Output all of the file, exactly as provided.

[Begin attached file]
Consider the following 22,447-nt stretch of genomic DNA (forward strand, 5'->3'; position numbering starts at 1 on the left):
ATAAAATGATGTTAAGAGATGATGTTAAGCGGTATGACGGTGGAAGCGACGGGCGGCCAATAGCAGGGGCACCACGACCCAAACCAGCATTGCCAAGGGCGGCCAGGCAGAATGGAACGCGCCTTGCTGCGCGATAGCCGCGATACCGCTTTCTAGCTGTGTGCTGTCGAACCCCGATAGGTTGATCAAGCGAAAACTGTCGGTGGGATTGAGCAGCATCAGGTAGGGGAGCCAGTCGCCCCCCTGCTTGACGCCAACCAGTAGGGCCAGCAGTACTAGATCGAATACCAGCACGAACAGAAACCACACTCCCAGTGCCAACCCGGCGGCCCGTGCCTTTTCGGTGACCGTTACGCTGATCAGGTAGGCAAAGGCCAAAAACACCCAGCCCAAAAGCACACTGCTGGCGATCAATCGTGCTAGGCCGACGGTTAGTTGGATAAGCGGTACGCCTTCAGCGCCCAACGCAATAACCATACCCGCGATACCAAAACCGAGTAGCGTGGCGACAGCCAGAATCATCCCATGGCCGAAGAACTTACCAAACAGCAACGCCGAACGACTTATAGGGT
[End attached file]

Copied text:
Consider the following 22,447-nt stretch of genomic DNA (forward strand, 5'->3'; position numbering starts at 1 on the left):
ATAAAATGATGTTAAGAGATGATGTTAAGCGGTATGACGGTGGAAGCGACGGGCGGCCAATAGCAGGGGCACCACGACCCAAACCAGCATTGCCAAGGGCGGCCAGGCAGAATGGAACGCGCCTTGCTGCGCGATAGCCGCGATACCGCTTTCTAGCTGTGTGCTGTCGAACCCCGATAGGTTGATCAAGCGAAAACTGTCGGTGGGATTGAGCAGCATCAGGTAGGGGAGCCAGTCGCCCCCCTGCTTGACGCCAACCAGTAGGGCCAGCAGTACTAGATCGAATACCAGCACGAACAGAAACCACACTCCCAGTGCCAACCCGGCGGCCCGTGCCTTTTCGGTGACCGTTACGCTGATCAGGTAGGCAAAGGCCAAAAACACCCAGCCCAAAAGCACACTGCTGGCGATCAATCGTGCTAGGCCGACGGTTAGTTGGATAAGCGGTACGCCTTCAGCGCCCAACGCAATAACCATACCCGCGATACCAAAACCGAGTAGCGTGGCGACAGCCAGAATCATCCCATGGCCGAAGAACTTACCAAACAGCAACGCCGAACGACTTATAGGGT